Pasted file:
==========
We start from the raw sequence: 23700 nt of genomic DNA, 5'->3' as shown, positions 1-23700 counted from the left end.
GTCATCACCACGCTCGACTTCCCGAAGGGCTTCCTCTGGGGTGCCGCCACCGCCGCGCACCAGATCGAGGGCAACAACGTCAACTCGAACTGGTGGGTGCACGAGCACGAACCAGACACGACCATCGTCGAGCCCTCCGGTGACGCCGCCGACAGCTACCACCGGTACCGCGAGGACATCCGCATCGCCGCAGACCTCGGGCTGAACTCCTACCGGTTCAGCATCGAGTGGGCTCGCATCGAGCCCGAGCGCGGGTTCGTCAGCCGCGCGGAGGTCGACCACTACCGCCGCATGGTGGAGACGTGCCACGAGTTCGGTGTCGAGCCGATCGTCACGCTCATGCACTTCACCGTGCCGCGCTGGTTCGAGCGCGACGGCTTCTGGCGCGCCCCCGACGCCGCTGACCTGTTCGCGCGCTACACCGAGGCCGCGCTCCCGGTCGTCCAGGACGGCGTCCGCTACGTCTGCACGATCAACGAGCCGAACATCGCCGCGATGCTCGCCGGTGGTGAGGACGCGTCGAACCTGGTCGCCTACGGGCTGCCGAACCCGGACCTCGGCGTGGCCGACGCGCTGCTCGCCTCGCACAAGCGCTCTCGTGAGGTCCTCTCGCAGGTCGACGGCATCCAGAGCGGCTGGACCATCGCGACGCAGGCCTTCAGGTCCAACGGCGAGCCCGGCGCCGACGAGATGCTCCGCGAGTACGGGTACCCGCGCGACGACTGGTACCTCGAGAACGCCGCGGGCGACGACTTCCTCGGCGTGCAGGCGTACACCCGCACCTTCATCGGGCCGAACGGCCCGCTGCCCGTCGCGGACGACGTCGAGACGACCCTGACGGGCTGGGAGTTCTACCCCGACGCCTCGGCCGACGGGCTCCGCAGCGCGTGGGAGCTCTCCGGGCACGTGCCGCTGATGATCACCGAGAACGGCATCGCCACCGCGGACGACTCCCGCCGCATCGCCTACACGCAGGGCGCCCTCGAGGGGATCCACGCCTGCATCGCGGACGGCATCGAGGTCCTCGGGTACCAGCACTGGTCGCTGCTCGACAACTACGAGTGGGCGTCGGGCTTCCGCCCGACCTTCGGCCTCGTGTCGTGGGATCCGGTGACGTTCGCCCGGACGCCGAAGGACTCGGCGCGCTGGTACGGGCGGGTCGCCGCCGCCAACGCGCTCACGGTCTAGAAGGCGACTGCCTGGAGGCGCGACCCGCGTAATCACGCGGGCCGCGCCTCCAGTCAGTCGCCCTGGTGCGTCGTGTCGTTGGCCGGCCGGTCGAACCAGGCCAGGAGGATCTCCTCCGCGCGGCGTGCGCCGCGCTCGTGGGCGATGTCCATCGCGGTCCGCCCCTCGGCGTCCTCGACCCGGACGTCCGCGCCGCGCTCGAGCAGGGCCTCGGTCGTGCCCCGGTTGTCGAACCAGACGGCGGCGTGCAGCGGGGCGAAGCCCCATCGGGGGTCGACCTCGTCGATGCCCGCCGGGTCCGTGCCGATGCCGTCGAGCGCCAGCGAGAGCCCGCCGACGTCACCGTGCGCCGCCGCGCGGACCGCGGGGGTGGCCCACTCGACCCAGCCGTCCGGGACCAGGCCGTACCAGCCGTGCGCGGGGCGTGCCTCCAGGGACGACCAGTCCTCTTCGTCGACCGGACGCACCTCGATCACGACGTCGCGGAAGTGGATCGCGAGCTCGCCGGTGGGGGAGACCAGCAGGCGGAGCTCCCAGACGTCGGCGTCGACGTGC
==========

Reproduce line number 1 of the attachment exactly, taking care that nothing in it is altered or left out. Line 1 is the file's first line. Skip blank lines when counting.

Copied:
We start from the raw sequence: 23700 nt of genomic DNA, 5'->3' as shown, positions 1-23700 counted from the left end.